Alliteration -The Repetition of the Same Consonant Sound, Especially at the Beginning Of

Alliteration -The Repetition of the Same Consonant Sound, Especially at the Beginning Of

Alliteration -the repetition of the same consonant sound, especially at the beginning of several consecutive words in the same line e.g. ‘Five miles meandering in a mazy motion’.(From ‘Kubla Khan’ by Samuel Taylor Coleridge).

Aside –words spoken by a character on stage that are not intended to be heard by the other characters present

Assonance –the repetition of similar vowel sounds e.g. ‘There must be Gods thrown down and trumpets blown’ (From ‘Hyperion’ by John Keats), showing the paired assonance of ‘must’ and ‘trum...’ and ‘thrown’ and ‘blown’

Atmosphere –the pervading feeling created by a description of the setting, or the action e.g foreboding, happiness

Audience –the people being communicated to

Aural imagery –images created through sound, by the use of techniques such as alliteration, assonance and onomatopoeia

Autobiography –an account of a person’s life written by him or herself

Biography –a written account or history of the life of an individual

Blank verse –unrhymed poetry that adheres to a strict pattern in that each line is an iambic pentameter (a ten-syllable line with five stresses). It is close to the rhythm of speech or prose

Characterisation –the variety of techniques that writers use to create and present their characters, including description of their appearance, their actions, their speech and how other characters react to them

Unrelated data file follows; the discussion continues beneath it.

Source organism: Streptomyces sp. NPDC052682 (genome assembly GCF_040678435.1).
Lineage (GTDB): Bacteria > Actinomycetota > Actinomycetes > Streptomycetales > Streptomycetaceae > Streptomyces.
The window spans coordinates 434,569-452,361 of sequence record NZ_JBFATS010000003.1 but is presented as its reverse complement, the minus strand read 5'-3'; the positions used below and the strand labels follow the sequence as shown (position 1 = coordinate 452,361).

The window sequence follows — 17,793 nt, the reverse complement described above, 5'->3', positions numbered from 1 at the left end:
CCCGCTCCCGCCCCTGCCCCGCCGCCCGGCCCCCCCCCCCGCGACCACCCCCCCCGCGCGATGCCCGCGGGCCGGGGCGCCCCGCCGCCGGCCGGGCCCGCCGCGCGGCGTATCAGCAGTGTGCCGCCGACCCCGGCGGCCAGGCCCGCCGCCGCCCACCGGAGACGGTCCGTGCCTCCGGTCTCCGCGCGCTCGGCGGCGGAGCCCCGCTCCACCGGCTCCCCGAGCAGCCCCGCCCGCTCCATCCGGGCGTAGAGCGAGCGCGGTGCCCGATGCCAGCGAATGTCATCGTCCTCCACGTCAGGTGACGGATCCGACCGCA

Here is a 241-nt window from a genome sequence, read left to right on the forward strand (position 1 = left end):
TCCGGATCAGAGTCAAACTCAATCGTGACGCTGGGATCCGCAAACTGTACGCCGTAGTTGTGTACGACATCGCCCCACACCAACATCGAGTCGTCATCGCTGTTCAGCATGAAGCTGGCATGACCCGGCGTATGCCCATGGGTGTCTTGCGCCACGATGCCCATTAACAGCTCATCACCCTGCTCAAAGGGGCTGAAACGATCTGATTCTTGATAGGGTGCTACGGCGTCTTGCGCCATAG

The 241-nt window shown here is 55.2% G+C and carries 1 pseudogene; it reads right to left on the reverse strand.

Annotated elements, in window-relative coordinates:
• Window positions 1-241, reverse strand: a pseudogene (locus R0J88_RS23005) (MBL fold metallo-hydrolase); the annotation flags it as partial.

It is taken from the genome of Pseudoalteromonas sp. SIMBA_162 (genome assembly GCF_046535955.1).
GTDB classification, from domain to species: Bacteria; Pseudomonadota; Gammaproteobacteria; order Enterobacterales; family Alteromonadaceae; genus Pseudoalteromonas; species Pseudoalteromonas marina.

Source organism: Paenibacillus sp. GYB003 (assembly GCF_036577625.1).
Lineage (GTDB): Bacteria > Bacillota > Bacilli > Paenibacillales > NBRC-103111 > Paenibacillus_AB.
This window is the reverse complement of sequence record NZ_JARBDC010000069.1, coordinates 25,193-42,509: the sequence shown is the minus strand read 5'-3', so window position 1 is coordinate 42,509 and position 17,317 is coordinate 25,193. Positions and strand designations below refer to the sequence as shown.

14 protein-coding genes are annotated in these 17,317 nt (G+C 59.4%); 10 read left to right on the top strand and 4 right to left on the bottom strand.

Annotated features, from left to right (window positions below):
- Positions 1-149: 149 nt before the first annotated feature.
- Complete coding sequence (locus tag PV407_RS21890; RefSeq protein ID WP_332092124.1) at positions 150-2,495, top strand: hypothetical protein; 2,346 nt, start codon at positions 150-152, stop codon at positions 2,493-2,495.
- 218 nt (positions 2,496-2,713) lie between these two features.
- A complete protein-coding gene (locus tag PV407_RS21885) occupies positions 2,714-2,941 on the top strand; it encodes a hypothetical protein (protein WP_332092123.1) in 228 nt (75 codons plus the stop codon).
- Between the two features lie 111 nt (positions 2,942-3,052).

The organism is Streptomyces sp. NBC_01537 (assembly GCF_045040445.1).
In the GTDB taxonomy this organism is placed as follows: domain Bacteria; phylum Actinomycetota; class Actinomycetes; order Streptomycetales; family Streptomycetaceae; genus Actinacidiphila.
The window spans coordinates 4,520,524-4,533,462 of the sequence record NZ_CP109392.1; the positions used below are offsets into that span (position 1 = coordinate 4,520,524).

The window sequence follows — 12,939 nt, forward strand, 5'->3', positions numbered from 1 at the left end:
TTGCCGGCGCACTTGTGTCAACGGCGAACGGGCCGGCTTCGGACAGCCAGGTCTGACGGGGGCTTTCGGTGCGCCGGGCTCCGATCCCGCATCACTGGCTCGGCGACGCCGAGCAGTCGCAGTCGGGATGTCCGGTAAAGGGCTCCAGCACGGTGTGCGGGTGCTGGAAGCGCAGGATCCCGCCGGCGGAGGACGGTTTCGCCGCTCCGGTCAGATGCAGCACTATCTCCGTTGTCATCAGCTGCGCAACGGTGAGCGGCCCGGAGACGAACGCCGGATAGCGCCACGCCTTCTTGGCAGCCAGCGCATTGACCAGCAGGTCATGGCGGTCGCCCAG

Climax –The most important event in the story or play

Comparative – bigger, stronger, smaller

Connotation –an association attached to a word or phrase in addition to its dictionary definition.

Denouement –near the ending of a play, novel, or drama, where the plot is resolved

Direct speech –the words that are actually spoken

Drama –a composition intended for performance before an audience

Dramatic incitement –the incident which provides the starting point for the main action of the play

Dramatic Irony –a situation in a play, the irony of which is clear to the audience but not to the characters e.g in Twelfth Night, where Olivia and Orsino do not know that ‘Cesario’ (Viola) is really a girl disguised as a boy

Episode –a scene within a narrative that develops or is connected to the main story

Exposition –the opening of the play which introduces characters and sets the scene

Fact –something which has been established as true and correct

Fiction –a story that is invented, not factual, though it may be based on events that actually happened

Form –the way a poem is structured or laid out

Free Verse –a form of poetry not using obvious rhyme patterns or a consistent metre

Hyperbole –deliberate exaggeration

Iambic Pentameter –a line of verse containing five feet, each foot having an unstressed syllable followed by a stressed syllable

Imagery –the use of words to create a picture or image in the reader’s mind

Imperatives – commands

Interior monologue –similar to a soliloquy, a character talking to him or herself

Interview –a meeting between two people – e.g a journalist and a celebrity using questioning and discussion to ascertain information or for entertainment value

Irony –the conveyance of a meaning that is opposite to the literal meaning of the words, e.g ‘This is a fine time to tell me’, (when it is actually an inappropriate time); a situation or outcome which has a significance unforeseen at the time

Juxtaposition -two words, ideas, events or characters who are positioned close together to create a particular dramatic effect, often a contrast that emphasises the qualities of each - or how something is out of place, etc.

Language of Advertising –features and techniques commonly found in advertising, e.g appealing adjectives, exaggeration

Metaphor –figure of speech in which a person or thing is describes as being the thing it resembles, e.g ‘she’s a tiger’ to describe a ferocious person